'Breaking In' Robs Viewers Of Suspense
There are plenty of reasons why many consider Die Hard one of the great action films of the last 30 years: Bruce Willis' reinvention of the Western cowboy as wisecracking everyman, Alan Rickman as his slippery Eurotrash counterpart, the escalating tension within the confined space of a Los Angeles office tower, a script dense with quotable one-liners. But the primary reason is this simple: You always know where people and objects are in relation to each other. The best suspense filmmakers are obsessed with the mundane business of floor plans and props, of marking the distance between adversaries and establishing certain inanimate objects — like guns or vents or a firehose spool or a wristwatch — that will come into play at a crucial moment. The real art is getting the boring stuff right.
The mediocre new thriller Breaking In is a domestic Die Hardby way of Panic Room, replacing the impeccably articulated sprawl of Nakatomi Plaza with a high-security family estate in rural Wisconsin. The broad strokes — heck, even many of the specifics — are largely the same, with Gabrielle Union subbing for Willis as a resourceful fly-in-the-ointment, Billy Burke as a downmarket Rickman (though really, he's more of a downmarket Bruce Greenwood), a couple of kids as hostages, and a few dopey ex-cons brought in on the heist. Though more of a smash-and-grab job than an elaborate play for millions in bearer bonds, the scale doesn't matter. The fundamentals still apply.
And it's in the fundamentals where director James McTeigue (V for Vendetta) loses control of Breaking In, which is one of those no-frills 90-minute thrillers where the little things matter the most. The characterizations are thumbnail sketches, the scheme simple enough for the ringleader's three dimwit minions to understand. There's money in a house. They have to find the money and get out. There are obstacles from without and within. That's it. The trick is just to keep the audience situated in the action, and the film is a sterling example of why that's easier said than done.
But first, a few establishing shots of our own. Union stars as Shaun, a single mother from Chicago who heads north with her two children, headstrong teenager Jasmine (Ajiona Alexus) and her precocious little brother Glover (Seth Carr), to settle her wealthy father's estate after his death in a car accident. When they arrive in Wisconsin, Shaun discovers that her father has outfitted her childhood home with surveillance gizmos galore: A gated entrance, motion detectors, cameras in every room and around the property, windows with retractable shields, and even a remote-controlled drone. The system not only fails to keep four ex-cons from breaking in to crack a safe, but it winds up keeping Shaun out when the bad guys take her kids hostage.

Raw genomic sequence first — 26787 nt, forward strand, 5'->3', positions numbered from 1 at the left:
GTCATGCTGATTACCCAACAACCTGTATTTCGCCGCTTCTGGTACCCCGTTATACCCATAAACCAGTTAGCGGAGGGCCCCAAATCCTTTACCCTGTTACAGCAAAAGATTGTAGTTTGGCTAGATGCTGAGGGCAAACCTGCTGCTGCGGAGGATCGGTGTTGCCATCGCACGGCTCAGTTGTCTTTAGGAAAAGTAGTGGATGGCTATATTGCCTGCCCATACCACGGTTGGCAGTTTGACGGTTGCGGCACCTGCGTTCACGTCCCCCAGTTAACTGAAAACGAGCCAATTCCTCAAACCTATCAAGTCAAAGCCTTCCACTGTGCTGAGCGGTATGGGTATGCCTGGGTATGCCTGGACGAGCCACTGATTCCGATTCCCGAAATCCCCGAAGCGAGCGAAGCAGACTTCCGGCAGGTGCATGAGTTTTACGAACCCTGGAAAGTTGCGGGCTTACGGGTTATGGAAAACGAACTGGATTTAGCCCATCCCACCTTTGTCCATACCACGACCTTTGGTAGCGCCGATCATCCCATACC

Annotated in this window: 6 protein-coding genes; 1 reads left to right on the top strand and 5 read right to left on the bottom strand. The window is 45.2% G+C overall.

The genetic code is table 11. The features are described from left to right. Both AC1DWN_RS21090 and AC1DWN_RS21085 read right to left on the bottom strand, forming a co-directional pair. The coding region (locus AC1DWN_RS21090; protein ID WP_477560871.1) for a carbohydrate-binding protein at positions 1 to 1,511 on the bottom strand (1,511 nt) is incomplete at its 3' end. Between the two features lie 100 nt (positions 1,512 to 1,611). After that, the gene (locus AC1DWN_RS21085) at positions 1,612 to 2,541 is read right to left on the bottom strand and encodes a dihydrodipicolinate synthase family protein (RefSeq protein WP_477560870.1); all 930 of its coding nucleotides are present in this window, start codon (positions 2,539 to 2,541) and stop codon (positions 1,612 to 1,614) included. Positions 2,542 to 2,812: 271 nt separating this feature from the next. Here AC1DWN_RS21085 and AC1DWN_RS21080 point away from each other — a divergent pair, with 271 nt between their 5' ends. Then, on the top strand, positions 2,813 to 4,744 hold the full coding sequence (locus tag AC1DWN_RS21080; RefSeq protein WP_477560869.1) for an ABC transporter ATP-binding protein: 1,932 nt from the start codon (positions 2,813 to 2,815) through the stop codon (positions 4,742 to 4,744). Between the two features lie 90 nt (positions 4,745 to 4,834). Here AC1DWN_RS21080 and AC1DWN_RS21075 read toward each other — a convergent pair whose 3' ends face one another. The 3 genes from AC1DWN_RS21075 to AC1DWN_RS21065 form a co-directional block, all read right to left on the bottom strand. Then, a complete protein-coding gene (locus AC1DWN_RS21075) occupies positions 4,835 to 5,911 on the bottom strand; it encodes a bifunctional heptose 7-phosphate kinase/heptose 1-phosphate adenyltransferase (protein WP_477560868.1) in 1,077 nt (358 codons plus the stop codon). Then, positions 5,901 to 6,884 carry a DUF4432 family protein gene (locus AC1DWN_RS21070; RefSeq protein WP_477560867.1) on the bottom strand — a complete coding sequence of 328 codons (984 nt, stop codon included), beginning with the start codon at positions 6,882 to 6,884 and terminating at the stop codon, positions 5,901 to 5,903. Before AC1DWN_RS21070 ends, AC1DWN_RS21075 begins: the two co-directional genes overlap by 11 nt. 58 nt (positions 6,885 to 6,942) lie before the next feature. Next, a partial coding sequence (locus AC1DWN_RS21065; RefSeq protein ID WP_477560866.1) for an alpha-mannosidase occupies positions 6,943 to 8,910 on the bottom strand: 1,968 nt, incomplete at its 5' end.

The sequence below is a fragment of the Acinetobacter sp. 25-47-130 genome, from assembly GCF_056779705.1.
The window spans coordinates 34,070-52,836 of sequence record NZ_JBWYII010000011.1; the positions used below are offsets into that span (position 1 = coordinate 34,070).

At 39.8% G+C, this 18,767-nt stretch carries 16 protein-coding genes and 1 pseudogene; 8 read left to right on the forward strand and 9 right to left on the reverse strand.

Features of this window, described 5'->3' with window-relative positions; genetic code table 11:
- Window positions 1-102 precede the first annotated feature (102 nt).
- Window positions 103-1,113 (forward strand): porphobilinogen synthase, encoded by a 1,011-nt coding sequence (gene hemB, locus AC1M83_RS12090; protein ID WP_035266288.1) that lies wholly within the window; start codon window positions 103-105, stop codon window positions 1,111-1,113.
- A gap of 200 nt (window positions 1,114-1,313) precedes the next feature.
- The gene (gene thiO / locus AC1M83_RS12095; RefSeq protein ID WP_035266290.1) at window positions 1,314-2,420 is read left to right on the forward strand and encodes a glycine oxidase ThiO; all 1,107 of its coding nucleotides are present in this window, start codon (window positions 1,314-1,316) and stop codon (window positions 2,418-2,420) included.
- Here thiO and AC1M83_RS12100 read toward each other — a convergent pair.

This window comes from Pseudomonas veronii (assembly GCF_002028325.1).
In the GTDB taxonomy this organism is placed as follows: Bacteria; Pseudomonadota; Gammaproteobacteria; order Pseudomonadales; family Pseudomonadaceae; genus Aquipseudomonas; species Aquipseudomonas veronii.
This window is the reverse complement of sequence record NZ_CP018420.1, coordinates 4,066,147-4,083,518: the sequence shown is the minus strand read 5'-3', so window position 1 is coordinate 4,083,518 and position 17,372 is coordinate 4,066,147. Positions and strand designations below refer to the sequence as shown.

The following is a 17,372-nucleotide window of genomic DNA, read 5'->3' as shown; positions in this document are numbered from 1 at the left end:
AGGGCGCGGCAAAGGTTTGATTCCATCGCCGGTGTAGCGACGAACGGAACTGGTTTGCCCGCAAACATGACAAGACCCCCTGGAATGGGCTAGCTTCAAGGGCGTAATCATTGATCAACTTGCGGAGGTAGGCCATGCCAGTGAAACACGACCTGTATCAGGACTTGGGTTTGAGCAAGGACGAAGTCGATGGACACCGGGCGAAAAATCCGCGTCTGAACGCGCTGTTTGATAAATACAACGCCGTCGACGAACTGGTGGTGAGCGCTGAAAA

That's the hook of Breaking In: The villain and his minions have no trouble gaining access to the house; it's the hero that has to do the breaking and entering. Yet there's never a point where Shaun seems overmatched, despite holding none of the cards and operating at a four-to-one disadvantage. Part of it is Union's mama-bear relentlessness, which departs from Willis' beaten-but-unbowed standard; part of it are the four stooges doing the job, who spend their time infighting and falling into traps. The security system is largely irrelevant, because half the time she's taking advantage of their unforced errors.
But what most disappointing about the film is how little McTeigue does to exploit this single location, despite a surveillance scheme that allows him to monitor, literally, every person and every room in the house. Any standard HGTV real-estate show does a cleaner job establishing the layout, and without knowing how all the spaces connect, attacks and escape routes come out of nowhere and it's rarely clear where anyone is or what they'll do next. Without that feeling of anticipation, there can be no suspense.
Heist pictures have two blueprints going simultaneously — one for the thieves, one for the filmmakers — and when they're done right, the plans have a complementary sophistication. Breaking In mirrors the incompetence of its crooks, in the sense that it doesn't feel like much thought went into plotting it out. There seems to be an assumption from all parties that robbing a house safe is a no-sweat operation and they can blast their way through any trouble. They deserve the chaos they invite.
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